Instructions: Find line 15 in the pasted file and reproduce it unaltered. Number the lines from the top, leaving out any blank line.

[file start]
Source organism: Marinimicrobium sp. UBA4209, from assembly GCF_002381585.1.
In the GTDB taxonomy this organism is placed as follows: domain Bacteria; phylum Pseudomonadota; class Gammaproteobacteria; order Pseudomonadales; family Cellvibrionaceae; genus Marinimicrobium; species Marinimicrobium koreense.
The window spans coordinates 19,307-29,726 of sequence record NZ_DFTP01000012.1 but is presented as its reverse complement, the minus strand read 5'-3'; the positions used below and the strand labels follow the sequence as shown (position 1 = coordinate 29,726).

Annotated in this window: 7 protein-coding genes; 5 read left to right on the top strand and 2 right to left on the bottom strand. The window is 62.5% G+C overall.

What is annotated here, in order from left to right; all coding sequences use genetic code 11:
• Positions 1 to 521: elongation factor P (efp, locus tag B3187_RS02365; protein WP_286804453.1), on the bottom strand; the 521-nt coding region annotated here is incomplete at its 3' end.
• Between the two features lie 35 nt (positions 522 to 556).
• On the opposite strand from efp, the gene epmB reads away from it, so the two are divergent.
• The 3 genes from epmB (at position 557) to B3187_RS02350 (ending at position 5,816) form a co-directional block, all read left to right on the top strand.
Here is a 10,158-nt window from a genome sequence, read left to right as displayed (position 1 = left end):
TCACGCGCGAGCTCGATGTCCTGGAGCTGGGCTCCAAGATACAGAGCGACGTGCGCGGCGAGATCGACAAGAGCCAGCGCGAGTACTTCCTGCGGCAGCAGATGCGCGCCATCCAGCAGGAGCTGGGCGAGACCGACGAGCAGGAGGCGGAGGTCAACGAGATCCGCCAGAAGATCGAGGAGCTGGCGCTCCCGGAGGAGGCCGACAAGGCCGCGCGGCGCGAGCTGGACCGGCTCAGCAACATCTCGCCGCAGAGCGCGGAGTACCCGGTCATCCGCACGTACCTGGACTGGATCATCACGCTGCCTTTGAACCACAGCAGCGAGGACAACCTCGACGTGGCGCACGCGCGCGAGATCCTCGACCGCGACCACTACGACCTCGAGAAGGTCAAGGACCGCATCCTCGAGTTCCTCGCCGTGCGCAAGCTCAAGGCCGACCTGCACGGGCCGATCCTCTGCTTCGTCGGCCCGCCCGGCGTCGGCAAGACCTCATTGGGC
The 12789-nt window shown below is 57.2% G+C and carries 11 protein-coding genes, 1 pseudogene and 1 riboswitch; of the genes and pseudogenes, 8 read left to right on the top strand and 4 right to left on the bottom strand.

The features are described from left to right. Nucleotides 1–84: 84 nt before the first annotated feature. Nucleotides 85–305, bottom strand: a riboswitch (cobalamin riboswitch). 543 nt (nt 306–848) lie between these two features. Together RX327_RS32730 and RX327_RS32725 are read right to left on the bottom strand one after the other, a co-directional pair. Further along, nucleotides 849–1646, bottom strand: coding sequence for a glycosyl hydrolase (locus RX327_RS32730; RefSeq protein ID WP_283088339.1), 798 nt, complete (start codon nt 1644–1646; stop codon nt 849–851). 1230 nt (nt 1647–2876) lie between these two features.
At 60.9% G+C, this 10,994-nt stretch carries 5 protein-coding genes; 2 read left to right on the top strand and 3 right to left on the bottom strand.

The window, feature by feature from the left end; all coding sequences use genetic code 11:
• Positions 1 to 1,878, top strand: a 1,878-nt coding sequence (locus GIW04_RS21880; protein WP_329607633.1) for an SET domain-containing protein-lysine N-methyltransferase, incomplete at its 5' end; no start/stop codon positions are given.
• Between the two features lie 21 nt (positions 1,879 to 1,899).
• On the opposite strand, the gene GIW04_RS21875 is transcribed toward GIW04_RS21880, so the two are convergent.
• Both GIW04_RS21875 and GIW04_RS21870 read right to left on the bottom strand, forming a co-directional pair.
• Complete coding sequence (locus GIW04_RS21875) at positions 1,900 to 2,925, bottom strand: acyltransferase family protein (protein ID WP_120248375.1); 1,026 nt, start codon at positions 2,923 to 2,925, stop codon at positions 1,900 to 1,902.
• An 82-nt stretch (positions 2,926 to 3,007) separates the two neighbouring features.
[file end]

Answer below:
The window, feature by feature from the left end; all coding sequences use genetic code 11: